In commenting on the then Soviet Union, McLuhan puts "the advertising and PR community" on a par with them in so far that both "are concerned about access to the media and about results." More remarkably he asserts that "Soviet concern with media results is natural to any oral society where interdependence is the result of instant interplay of cause and effect in the total structure. Such is the character of a village, or since electric media, such is also the character of global village."

Manuscript culture

The culture of the manuscript (literally hand-writing) is often referred to by McLuhan as scribal culture.

Medieval illumination, gloss, and sculpture alike were aspects of the art of memory, central to scribal culture.

Associated with this epoch is the Art of memory (in Latin Ars Memoriae).

Gutenberg galaxy

Finnegans Wake: Joyce's Finnegans Wake (like Shakespeare's King Lear) is one of the texts which McLuhan frequently uses throughout the book to weave together the various strands of his argument.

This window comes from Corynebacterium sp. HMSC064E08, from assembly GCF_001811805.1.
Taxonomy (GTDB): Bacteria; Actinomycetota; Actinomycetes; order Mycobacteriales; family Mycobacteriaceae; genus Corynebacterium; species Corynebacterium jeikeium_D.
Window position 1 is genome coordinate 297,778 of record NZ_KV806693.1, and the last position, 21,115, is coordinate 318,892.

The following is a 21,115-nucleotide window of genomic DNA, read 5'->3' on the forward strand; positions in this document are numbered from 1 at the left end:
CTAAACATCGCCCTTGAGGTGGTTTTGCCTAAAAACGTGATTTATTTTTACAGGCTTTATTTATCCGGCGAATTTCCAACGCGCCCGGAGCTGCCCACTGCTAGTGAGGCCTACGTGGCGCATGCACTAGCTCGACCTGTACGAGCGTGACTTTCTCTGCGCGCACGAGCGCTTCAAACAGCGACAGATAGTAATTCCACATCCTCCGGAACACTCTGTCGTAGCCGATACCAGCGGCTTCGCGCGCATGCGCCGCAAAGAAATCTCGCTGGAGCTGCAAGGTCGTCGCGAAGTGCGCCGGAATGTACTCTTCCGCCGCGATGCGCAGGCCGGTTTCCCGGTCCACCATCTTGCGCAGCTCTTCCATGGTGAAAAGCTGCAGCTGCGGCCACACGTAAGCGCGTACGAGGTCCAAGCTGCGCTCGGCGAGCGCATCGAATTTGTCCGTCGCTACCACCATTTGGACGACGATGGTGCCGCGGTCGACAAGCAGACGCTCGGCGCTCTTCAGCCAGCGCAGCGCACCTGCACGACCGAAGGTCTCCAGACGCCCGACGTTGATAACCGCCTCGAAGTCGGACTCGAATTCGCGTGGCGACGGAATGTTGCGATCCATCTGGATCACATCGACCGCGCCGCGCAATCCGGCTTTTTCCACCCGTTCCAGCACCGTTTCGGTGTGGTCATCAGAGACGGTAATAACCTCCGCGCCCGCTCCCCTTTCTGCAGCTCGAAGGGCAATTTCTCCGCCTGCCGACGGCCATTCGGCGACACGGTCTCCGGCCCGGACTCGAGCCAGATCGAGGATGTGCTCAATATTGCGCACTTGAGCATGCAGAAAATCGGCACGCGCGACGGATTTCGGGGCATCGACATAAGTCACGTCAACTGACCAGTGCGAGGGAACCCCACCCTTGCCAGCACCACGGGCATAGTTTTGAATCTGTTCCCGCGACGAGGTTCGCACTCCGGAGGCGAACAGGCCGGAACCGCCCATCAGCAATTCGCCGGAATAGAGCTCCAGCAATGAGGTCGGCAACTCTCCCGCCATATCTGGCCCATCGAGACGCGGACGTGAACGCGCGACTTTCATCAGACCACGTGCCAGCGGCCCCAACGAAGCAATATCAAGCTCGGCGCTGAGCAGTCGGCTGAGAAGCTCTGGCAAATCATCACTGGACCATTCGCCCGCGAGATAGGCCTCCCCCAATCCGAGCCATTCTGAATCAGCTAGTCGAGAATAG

Throughout Finnegans Wake Joyce specifies the Tower of Babel as the tower of Sleep, that is, the tower of the witless assumption, or what Bacon calls the reign of the Idols.

Movable type

His episodic history takes the reader from pre-alphabetic tribal humankind to the electronic age. According to McLuhan, the invention of movable type greatly accelerated, intensified, and ultimately enabled cultural and cognitive changes that had already been taking place since the invention and implementation of the alphabet, by which McLuhan means phonemic orthography. (McLuhan is careful to distinguish the phonetic alphabet from logographic/logogramic writing systems, like hieroglyphics or ideograms.)